The Government is poised to launch a consultation into how supermarket price comparisons can be made simpler for shoppers.

Supermarkets could be investigated over pricing

Consumer minister Nick Boles revealed the plans today as part of the Government’s response to the Competition and Markets Authority’s (CMA) investigation into a super-complaint made by Which? in May.

The consumer group gathered a dossier of examples over a seven-year period that highlighted “misleading” price deals and “dodgy special offers” at some of the UK’s leading grocers including Tesco, Asda, Sainsbury’s and Morrisons.

Iceland boss Malcolm Walker told Retail Week that the complaint was “bollocks” when asked about the situation in July.

The CMA did not find systematic problems in the way supermarkets were displaying prices and ruled that grocery retailers were generally taking compliance seriously. However, it said it would be communicating with supermarkets around areas including simplifying unit pricing.

It also advised that the Department for Business, Innovation and Skills (BIS) published best practice guidelines on the “legibility of unit prices, and looks at ways to simplify and clarify legislation”.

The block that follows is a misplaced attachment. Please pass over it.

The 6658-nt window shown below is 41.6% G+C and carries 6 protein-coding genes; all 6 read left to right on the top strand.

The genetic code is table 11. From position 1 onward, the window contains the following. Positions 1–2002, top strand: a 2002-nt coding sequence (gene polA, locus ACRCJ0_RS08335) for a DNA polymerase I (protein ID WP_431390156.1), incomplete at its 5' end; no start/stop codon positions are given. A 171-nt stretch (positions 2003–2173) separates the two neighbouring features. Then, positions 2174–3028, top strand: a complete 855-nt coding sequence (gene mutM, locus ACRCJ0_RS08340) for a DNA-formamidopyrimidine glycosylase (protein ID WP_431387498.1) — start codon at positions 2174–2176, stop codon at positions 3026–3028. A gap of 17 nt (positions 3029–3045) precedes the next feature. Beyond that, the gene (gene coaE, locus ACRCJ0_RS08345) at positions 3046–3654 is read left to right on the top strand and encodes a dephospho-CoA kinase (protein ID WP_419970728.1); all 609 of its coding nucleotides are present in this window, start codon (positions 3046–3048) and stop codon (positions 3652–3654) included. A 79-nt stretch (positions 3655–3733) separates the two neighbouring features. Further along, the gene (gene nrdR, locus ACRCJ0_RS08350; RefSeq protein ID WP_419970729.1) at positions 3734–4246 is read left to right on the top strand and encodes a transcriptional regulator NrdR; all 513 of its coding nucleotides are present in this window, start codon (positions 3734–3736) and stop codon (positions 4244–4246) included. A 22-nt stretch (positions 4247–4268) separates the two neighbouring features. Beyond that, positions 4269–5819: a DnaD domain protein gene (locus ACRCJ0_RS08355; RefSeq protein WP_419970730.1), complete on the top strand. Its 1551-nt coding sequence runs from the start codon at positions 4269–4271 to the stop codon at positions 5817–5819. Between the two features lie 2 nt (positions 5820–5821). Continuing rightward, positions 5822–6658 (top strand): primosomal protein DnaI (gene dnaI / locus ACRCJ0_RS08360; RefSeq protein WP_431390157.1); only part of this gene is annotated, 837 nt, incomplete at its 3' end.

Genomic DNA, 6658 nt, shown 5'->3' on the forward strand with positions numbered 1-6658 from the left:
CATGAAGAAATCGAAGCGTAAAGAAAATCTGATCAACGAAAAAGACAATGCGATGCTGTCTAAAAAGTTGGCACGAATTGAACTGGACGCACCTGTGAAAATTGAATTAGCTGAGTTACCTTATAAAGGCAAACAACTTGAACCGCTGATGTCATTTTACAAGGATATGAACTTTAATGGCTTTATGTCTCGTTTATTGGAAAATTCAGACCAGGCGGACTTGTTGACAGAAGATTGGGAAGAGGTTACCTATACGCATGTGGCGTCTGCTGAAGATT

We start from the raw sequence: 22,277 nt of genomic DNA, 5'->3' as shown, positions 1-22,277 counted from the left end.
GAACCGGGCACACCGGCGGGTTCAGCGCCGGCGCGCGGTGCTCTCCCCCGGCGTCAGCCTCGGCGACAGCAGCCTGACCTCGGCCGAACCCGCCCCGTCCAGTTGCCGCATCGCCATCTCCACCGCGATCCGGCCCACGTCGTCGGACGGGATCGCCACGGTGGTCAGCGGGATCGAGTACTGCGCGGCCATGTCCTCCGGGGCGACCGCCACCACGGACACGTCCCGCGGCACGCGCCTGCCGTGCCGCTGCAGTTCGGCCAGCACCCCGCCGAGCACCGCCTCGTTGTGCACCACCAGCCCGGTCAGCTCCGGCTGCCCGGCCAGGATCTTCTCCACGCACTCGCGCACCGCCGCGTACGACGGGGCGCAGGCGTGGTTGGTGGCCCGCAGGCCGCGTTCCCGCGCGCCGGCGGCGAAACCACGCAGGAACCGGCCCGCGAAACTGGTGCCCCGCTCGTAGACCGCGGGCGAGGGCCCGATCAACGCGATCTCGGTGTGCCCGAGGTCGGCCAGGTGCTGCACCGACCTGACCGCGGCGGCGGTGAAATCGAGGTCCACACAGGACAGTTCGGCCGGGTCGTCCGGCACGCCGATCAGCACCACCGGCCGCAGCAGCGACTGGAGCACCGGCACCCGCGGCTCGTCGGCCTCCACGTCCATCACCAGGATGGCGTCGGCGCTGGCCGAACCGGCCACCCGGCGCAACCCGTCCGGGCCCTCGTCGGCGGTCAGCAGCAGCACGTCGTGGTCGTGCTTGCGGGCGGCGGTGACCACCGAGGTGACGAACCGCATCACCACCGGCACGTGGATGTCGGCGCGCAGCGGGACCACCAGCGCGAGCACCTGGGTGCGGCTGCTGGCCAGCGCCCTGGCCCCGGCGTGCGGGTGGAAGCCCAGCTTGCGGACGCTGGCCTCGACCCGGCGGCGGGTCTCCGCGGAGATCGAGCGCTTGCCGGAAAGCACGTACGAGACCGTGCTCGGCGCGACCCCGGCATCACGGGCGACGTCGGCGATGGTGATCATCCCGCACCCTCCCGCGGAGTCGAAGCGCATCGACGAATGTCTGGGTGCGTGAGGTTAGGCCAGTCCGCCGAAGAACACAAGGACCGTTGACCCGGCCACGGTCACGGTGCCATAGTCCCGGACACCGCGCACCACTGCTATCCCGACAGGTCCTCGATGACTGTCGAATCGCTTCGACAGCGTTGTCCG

Pricing consultation

Now BIS has pledged to launch a consultation “later in the autumn” to explore options on how unit pricing can be improved, including “measures to simplify existing unit pricing legislation.”

Boles said: “Shoppers need to be able to get the best deal and make comparisons easily so we will look at how we can make information on price as clear and as simple as possible.

“The Government takes the Competition and Markets Authority’s findings and recommendations seriously and it is important that the supermarkets do too.”

It came as the Chartered Trading Standards Institute launched a consultation on the Pricing Practices Guide today to clarify how the legislation applies to promotional activity. That was another key recommendation made by the CMA in its ruling.


Aldi managing director of buying Jonathan Neale said: “Consumers want clear, simple and consistent pricing wherever they shop, not ambiguous or confusing gimmicks.     

“We do not believe that price matching and brand guarantee schemes serve the best interests of customers. Instead, we focus on providing quality products at transparent, everyday low prices that people can easily understand.  

“According to Kantar Worldpanel data, the average price customers pay per item at Aldi is 43p cheaper than the market average. This makes a significant saving on a typical weekly shop and shows that other retailers simply can’t compete with us on price.”

British Retail Consortium director of business and regulation Tom Ironside said: “We are very pleased that the Government has recognised that the CMA report did not find any evidence of systemic issues, as we said previously it would not.

“We will be engaging positively with the Government’s consultation on unit pricing, an area where we have been engaging positively with stakeholders for some time now.”